(subbytes r 0 (- (bytes-length r) 2)))))))

We also need a decoder that performs the inverse operation.

(define (data-decode data)
  (let ((i (open-input-bytes
            (base64-decode
             (string->bytes/utf-8
              (encode-chars "\\+." data)))))
        (o (open-output-string)))
    (inflate i o)
    (get-output-string o)))

And finally, my url looks reasonable:

(print-ln "<a href=\"ser.scm?data="
          (data-encode (object->string *data*))
          "\">next page</a><br/>")

Does decode perform the inverse of encode?

(print-ln (data-decode (data-encode (object->string *data*))))

which gives:

> (("Task" "Monday" "Tuesday" "Wednesday") ("Cooking" "1hr" "1hr" "2hrs"))

The encoded data itself looks like this:

> "BcExCsAgDEDRq4Q/mdFeoXM3oXMgUougYOjg7fteShSLjnDN4bYRylfDbSPc1UcNt41K4pyz+rv+pNByG0h5LYQjrYC1R8+e"

I fixed print-ln too – display is for human-readable stuff, print is for the computer. Next time we will have to extract the data from the query string, load the data into a variable (this shouldn’t be too difficult) and think about rendering the table. For anyone following along at home, the full script is as follows:

#!mzscheme -mqf

(require (lib "1.ss" "srfi")
         (lib "pregexp.ss")
         (lib "base64.ss" "net")
         (lib "deflate.ss")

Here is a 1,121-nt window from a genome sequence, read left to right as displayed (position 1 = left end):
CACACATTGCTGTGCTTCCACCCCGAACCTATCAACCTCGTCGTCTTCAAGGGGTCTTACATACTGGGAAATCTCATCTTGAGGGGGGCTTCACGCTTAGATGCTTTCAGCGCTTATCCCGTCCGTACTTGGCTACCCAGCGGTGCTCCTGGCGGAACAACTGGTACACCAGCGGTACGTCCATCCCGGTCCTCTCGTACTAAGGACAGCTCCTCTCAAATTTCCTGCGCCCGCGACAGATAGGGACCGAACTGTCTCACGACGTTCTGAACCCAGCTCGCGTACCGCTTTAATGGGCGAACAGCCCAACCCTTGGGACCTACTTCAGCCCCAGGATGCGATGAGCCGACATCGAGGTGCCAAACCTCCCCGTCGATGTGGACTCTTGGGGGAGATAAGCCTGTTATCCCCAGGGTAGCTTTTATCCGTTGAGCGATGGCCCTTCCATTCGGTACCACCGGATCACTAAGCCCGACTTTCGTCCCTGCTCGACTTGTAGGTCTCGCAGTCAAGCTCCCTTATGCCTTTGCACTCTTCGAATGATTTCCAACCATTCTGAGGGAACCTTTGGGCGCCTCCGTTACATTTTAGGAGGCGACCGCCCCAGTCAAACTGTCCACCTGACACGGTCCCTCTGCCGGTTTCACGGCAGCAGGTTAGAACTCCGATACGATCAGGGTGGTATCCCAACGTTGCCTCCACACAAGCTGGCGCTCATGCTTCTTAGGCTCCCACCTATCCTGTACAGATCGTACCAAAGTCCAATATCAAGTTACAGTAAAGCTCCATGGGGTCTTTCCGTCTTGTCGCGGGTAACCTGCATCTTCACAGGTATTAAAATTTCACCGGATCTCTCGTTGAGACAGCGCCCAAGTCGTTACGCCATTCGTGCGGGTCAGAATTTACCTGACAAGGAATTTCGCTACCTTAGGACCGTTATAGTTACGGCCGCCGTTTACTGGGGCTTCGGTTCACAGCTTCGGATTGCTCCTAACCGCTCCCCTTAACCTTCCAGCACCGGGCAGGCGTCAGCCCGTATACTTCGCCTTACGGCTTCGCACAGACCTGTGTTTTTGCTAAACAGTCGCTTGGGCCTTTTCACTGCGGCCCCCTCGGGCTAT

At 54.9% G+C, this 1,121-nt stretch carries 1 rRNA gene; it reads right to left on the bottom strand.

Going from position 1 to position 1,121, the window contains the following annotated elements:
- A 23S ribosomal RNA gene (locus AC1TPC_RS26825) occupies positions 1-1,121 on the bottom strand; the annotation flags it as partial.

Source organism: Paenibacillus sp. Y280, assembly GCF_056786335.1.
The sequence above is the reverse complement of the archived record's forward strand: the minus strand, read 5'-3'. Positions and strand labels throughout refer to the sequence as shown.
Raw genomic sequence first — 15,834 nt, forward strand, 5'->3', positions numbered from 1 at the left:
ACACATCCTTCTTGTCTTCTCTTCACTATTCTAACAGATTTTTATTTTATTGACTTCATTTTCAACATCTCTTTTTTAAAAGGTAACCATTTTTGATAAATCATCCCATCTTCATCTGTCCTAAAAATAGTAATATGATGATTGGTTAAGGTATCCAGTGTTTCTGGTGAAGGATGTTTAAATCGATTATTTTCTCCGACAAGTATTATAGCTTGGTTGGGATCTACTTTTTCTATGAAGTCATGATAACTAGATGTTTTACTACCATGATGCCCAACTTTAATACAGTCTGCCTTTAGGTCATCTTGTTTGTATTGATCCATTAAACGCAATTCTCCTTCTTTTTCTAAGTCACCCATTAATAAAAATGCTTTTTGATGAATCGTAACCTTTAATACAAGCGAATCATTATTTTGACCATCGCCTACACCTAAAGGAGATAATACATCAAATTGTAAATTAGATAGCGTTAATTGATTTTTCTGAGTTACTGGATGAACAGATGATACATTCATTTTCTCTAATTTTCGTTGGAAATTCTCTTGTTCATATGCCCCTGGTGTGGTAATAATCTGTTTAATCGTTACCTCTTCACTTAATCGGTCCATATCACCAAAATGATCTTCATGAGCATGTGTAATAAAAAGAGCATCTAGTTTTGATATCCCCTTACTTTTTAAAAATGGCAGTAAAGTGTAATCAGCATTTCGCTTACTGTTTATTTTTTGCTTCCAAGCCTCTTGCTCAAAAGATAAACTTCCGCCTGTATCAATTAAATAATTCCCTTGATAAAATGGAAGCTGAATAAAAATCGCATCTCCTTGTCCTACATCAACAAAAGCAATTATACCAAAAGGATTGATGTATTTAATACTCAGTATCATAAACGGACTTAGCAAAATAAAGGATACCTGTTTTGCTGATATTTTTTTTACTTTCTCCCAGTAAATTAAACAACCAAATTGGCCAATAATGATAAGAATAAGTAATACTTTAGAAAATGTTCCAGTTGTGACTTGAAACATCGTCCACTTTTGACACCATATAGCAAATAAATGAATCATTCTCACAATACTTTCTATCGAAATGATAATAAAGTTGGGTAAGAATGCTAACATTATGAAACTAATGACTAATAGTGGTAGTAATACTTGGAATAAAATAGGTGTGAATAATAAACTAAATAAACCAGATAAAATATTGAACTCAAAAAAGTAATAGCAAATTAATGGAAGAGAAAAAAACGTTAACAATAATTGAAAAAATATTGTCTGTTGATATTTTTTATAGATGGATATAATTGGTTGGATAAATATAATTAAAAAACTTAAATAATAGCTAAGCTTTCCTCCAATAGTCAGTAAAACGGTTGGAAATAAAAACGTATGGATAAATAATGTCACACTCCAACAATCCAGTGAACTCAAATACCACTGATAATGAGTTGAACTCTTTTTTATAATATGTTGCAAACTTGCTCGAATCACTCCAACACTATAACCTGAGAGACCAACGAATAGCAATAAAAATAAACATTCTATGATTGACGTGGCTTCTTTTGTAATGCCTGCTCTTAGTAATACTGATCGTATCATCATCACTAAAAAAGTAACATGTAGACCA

(lib "inflate.ss"))

(define-struct table-data (columns data))

(define (print-ln . args)
  (for-each display args)
  (newline))

(define (header type)
  (string-append "Content-type: " type "; charset=iso-8859-1~n~n"))

(printf (header "text/html"))

(define *encodings-list*
  '((%20 " ")
    (+a  "&")
    (+e  "=")
    (+p  "+")
    (+q  "\"")
    (+r  "\r\n")))

(define *hash* (make-hash-table 'equal))

(for-each (lambda (e)
            (let ((k (symbol->string (car e)))
                  (v (second e)))
              (hash-table-put! *hash* k v)
              (hash-table-put! *hash* v k)))
          *encodings-list*)

(define (blank-if-null s) (if (string? s) s ""))
(define *query-string* (blank-if-null (getenv "QUERY_STRING")))

(when (> (string-length *query-string*) 0)
      (printf "[~a]<br/>~n" *query-string*))

(define (string->object s)
  (read (open-input-string s)))

(define (object->string o)
  (let ((string-port (open-output-string)))
    (write o string-port)
    (get-output-string string-port)))

(define (manifest-string-encode s)
  (pregexp-replace* "'" s "\""))

(define (manifest-string->data s)
  (string->object (manifest-string-encode s)))

(define *data* #f)

(set! *data*
      (manifest-string->data
       "(('Task' 'Monday' 'Tuesday' 'Wednesday')
         ('Cooking' '1hr' '1hr' '2hrs'))"))

(define (encode-chars regex s)
  (pregexp-replace* regex s
                    (lambda (k)
                      (hash-table-get *hash* k))))

(define (data-encode data)
  (let ((i (open-input-string data))
        (o (open-output-bytes)))
    (deflate i o)
    (let ((r (base64-encode (get-output-bytes o))))
      (encode-chars "[+=]|\r\n"
                    (bytes->string/utf-8
                     (subbytes r 0 (- (bytes-length r) 2)))))))

(define (data-decode data)
  (let ((i (open-input-bytes
            (base64-decode
             (string->bytes/utf-8